Nora. I am looking forward tremendously to the fancy-dress ball at the Stenborgs’ the day after tomorrow.
Helmer. And I am tremendously curious to see what you are going to surprise me with.
Nora. It was very silly of me to want to do that.
Helmer. What do you mean?
Nora. I can’t hit upon anything that will do; everything I think of seems so silly and insignificant.
Helmer. Does my little Nora acknowledge that at last?
Nora (standing behind his chair with her arms on the
back of it).
Are you very busy, Torvald?
Nora. What are all those papers?
Helmer. Bank business.
Helmer. I have got authority from the retiring manager to undertake the necessary changes in the staff and in the rearrangement of the work; and I must make use of the Christmas week for that, so as to have everything in order for the new year.
Nora. Then that was why this poor Krogstad—
Nora (leans against the back of his chair and strokes his hair). If you hadn’t been so busy I should have asked you a tremendously big favour, Torvald.
Helmer. What is that? Tell me.
Nora. There is no one has such good taste as you. And I do so want to look nice at the fancy-dress ball. Torvald, couldn’t you take me in hand and decide what I shall go as, and what sort of a dress I shall wear?
Helmer. Aha! so my obstinate little woman is obliged to get someone to come to her rescue?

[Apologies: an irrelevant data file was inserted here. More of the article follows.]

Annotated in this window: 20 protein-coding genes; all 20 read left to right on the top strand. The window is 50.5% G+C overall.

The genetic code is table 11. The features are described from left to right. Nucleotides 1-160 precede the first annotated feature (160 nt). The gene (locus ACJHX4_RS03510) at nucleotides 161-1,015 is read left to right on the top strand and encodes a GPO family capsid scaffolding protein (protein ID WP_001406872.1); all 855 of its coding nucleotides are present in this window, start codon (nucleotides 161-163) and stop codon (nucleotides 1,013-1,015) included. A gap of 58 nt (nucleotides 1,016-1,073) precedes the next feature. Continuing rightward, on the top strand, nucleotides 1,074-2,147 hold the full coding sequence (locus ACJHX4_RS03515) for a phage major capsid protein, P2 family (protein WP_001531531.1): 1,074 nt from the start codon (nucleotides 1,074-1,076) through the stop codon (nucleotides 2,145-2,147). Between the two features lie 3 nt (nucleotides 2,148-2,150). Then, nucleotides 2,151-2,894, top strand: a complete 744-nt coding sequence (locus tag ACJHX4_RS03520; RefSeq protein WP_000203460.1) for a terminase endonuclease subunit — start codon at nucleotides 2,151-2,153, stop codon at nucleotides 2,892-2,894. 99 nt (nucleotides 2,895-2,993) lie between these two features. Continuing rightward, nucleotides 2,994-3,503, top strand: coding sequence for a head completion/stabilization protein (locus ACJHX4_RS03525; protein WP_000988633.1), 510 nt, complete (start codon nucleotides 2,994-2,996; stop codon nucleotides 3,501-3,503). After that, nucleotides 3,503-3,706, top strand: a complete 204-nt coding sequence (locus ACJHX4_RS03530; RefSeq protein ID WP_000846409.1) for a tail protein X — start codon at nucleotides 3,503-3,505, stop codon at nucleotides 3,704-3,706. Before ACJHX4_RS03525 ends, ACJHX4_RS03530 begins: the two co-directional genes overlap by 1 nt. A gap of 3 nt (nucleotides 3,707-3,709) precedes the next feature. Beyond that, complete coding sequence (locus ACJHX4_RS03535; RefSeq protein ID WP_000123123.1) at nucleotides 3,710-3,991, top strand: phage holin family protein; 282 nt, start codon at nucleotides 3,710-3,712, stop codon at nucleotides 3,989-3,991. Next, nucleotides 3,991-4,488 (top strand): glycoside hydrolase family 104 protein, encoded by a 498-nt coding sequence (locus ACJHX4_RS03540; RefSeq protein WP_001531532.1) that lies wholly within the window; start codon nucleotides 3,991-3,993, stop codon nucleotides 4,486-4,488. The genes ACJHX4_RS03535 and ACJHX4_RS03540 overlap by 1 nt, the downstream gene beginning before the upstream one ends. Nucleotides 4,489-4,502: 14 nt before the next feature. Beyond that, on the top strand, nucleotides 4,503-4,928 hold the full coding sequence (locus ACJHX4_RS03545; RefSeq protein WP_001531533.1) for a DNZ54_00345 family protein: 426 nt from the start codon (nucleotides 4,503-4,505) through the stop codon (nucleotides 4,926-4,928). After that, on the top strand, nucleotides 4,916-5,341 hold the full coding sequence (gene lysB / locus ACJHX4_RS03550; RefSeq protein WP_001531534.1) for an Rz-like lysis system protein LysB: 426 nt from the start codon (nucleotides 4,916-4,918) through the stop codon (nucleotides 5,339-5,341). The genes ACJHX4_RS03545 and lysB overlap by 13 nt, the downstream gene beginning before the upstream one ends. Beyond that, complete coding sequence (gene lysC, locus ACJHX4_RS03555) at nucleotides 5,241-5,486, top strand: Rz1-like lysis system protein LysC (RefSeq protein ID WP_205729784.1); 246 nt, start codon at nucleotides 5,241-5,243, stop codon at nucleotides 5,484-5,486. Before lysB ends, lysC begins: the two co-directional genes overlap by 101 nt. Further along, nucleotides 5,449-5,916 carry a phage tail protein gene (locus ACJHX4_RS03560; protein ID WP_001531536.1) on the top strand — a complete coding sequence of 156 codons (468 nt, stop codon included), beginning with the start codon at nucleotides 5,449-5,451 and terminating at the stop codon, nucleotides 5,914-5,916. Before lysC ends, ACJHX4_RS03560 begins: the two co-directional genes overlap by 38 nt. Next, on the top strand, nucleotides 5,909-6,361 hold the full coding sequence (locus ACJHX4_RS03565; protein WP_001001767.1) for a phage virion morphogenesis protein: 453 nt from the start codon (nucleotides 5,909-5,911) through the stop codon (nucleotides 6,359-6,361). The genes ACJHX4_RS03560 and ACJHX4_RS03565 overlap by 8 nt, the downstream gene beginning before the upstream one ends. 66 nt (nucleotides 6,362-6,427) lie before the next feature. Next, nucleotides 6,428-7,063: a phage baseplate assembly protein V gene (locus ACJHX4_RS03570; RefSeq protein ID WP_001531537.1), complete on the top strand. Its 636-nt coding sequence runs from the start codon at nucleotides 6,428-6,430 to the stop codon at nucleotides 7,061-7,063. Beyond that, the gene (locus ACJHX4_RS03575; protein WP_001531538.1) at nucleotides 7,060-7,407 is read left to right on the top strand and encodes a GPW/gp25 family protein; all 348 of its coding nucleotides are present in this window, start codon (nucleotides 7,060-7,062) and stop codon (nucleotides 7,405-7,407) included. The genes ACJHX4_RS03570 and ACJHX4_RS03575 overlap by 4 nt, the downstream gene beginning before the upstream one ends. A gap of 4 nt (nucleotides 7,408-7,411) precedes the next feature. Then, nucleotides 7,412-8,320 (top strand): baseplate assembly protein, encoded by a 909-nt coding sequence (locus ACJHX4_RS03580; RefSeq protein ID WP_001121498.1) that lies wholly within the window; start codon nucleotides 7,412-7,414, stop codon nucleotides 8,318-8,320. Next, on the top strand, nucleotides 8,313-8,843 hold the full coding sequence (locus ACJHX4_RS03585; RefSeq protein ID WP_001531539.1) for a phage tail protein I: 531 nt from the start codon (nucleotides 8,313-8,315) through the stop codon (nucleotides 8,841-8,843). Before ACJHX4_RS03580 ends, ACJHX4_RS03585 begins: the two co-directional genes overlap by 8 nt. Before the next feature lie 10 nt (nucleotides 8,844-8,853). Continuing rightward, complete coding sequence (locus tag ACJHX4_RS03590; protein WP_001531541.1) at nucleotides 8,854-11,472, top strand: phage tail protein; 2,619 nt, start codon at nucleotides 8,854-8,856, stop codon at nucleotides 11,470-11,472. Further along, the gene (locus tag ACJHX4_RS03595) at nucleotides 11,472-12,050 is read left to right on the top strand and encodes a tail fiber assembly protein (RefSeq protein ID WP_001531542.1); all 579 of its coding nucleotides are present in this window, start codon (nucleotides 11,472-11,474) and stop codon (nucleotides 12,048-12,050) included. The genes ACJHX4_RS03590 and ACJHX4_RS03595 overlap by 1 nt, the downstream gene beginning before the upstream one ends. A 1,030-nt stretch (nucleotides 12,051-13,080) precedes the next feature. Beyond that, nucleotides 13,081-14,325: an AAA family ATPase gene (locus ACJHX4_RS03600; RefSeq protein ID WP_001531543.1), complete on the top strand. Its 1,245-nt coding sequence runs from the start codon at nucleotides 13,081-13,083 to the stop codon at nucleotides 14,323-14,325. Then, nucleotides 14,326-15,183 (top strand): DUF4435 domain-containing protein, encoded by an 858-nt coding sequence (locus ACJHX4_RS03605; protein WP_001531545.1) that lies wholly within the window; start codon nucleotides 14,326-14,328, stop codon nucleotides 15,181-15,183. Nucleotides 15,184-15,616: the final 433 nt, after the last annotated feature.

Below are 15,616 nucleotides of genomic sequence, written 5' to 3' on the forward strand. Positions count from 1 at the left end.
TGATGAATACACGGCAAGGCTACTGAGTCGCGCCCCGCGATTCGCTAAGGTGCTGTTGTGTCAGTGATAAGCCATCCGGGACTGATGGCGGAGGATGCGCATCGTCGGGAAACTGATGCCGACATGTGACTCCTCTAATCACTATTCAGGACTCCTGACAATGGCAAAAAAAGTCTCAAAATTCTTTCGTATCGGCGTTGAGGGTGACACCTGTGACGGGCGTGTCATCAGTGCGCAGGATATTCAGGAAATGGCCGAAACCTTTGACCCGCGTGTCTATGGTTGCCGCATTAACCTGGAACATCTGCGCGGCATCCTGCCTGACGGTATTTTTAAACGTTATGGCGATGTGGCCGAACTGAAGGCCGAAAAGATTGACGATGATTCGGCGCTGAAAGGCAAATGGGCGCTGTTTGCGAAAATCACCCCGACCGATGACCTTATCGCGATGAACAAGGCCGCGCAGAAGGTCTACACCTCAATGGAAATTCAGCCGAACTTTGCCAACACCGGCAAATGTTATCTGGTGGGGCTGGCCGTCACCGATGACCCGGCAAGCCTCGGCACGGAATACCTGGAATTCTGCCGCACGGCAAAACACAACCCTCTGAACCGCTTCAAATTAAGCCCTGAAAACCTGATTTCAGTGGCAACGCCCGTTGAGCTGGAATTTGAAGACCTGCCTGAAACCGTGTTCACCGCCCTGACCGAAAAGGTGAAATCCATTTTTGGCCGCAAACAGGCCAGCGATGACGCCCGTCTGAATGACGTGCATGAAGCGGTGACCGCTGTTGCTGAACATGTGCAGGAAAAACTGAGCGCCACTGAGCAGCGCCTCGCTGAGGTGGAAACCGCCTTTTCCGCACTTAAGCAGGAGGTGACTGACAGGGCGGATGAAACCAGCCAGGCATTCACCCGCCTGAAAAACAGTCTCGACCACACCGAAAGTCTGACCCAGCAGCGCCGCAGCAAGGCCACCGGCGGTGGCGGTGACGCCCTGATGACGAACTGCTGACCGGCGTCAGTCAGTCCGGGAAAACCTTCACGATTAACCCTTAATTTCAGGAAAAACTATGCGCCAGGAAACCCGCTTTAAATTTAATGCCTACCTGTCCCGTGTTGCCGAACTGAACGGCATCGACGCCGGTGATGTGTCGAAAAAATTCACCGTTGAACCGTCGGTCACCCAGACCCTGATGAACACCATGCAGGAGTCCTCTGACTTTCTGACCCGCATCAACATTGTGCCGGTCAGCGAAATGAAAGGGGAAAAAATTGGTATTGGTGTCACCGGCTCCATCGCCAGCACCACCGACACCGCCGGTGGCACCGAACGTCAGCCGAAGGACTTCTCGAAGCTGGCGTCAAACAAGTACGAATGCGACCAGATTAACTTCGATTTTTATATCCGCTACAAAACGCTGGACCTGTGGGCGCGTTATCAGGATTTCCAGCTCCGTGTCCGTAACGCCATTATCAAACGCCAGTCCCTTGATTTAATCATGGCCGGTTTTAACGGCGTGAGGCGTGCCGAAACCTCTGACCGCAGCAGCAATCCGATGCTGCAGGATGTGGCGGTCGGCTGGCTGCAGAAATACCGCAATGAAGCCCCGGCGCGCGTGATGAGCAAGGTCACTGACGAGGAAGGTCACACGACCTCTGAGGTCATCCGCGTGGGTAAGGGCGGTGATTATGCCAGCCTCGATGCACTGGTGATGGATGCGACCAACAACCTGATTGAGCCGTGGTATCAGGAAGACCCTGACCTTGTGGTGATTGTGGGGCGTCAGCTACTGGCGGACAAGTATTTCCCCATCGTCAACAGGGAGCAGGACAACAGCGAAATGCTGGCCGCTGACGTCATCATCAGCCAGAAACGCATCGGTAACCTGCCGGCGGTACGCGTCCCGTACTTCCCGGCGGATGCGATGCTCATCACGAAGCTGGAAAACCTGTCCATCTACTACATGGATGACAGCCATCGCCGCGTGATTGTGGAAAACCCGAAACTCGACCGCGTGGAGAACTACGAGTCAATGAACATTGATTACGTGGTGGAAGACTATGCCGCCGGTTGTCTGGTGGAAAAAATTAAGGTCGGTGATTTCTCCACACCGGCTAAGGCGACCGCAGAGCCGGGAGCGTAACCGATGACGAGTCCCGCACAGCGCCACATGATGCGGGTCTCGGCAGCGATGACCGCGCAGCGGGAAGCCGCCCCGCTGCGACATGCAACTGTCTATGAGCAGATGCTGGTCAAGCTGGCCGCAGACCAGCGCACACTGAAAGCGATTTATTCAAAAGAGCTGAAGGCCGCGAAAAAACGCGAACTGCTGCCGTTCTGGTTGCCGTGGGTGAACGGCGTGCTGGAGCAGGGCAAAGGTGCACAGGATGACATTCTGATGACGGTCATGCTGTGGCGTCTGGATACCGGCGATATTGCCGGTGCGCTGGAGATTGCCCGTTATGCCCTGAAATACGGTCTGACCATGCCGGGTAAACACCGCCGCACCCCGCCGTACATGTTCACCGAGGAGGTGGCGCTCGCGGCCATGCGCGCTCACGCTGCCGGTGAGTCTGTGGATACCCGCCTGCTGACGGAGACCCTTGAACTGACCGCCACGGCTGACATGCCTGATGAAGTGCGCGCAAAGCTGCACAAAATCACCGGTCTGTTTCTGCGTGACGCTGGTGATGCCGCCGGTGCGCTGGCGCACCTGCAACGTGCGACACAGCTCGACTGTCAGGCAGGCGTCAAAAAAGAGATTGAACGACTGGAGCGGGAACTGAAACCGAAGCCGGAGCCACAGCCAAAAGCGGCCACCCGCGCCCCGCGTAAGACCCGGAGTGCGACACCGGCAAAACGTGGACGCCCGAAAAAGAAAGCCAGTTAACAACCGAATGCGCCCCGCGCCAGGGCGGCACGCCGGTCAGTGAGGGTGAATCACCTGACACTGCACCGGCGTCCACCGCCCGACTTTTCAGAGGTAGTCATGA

Nora. Yes, Torvald, I can’t get along a bit without your help.
Helmer. Very well, I will think it over, we shall manage to hit upon something.
Nora. That is nice of you. (Goes to the Christmas Tree. A short pause.) How pretty the red flowers look—. But, tell me, was it really something very bad that this Krogstad was guilty of?
Helmer. He forged someone’s name. Have you any idea what that means?
Nora. Isn’t it possible that he was driven to do it by necessity?
Helmer. Yes; or, as in so many cases, by imprudence. I am not so heartless as to condemn a man altogether because of a single false step of that kind.
Nora. No, you wouldn’t, would you, Torvald?
Helmer. Many a man has been able to retrieve his character, if he has openly confessed his fault and taken his punishment.
Helmer. But Krogstad did nothing of that sort; he got himself out of it by a cunning trick, and that is why he has gone under altogether.
Nora. But do you think it would—?
Helmer. Just think how a guilty man like that has to lie and play the hypocrite with every one, how he has to wear a mask in the presence of those near and dear to him, even before his own wife and children. And about the children—that is the most terrible part of it all, Nora.